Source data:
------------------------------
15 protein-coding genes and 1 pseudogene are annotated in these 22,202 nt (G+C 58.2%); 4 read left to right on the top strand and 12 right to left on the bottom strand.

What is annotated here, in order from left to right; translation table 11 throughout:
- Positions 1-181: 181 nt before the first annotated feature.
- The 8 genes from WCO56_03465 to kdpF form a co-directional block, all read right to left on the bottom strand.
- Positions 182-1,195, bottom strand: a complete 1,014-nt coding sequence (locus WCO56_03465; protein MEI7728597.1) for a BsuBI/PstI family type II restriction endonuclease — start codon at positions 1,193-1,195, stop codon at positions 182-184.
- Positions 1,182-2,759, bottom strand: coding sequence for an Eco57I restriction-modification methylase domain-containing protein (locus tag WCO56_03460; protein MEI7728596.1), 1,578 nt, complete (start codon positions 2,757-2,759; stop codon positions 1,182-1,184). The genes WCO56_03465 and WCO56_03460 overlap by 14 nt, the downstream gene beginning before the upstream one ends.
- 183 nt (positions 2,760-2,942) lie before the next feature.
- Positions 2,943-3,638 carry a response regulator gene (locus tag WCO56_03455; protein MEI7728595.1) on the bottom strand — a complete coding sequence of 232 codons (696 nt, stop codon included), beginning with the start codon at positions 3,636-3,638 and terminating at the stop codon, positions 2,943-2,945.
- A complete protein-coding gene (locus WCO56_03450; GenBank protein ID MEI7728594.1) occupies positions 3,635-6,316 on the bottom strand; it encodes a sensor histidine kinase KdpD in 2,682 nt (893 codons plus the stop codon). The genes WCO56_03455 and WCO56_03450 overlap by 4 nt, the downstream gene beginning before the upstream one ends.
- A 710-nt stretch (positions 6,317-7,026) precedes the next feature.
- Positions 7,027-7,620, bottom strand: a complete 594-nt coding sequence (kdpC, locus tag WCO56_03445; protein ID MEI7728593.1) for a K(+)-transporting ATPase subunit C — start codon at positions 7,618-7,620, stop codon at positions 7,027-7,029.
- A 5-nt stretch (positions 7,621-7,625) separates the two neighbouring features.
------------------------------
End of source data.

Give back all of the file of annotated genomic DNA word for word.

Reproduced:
15 protein-coding genes and 1 pseudogene are annotated in these 22,202 nt (G+C 58.2%); 4 read left to right on the top strand and 12 right to left on the bottom strand.

What is annotated here, in order from left to right; translation table 11 throughout:
- Positions 1-181: 181 nt before the first annotated feature.
- The 8 genes from WCO56_03465 to kdpF form a co-directional block, all read right to left on the bottom strand.
- Positions 182-1,195, bottom strand: a complete 1,014-nt coding sequence (locus WCO56_03465; protein MEI7728597.1) for a BsuBI/PstI family type II restriction endonuclease — start codon at positions 1,193-1,195, stop codon at positions 182-184.
- Positions 1,182-2,759, bottom strand: coding sequence for an Eco57I restriction-modification methylase domain-containing protein (locus tag WCO56_03460; protein MEI7728596.1), 1,578 nt, complete (start codon positions 2,757-2,759; stop codon positions 1,182-1,184). The genes WCO56_03465 and WCO56_03460 overlap by 14 nt, the downstream gene beginning before the upstream one ends.
- 183 nt (positions 2,760-2,942) lie before the next feature.
- Positions 2,943-3,638 carry a response regulator gene (locus tag WCO56_03455; protein MEI7728595.1) on the bottom strand — a complete coding sequence of 232 codons (696 nt, stop codon included), beginning with the start codon at positions 3,636-3,638 and terminating at the stop codon, positions 2,943-2,945.
- A complete protein-coding gene (locus WCO56_03450; GenBank protein ID MEI7728594.1) occupies positions 3,635-6,316 on the bottom strand; it encodes a sensor histidine kinase KdpD in 2,682 nt (893 codons plus the stop codon). The genes WCO56_03455 and WCO56_03450 overlap by 4 nt, the downstream gene beginning before the upstream one ends.
- A 710-nt stretch (positions 6,317-7,026) precedes the next feature.
- Positions 7,027-7,620, bottom strand: a complete 594-nt coding sequence (kdpC, locus tag WCO56_03445; protein ID MEI7728593.1) for a K(+)-transporting ATPase subunit C — start codon at positions 7,618-7,620, stop codon at positions 7,027-7,029.
- A 5-nt stretch (positions 7,621-7,625) separates the two neighbouring features.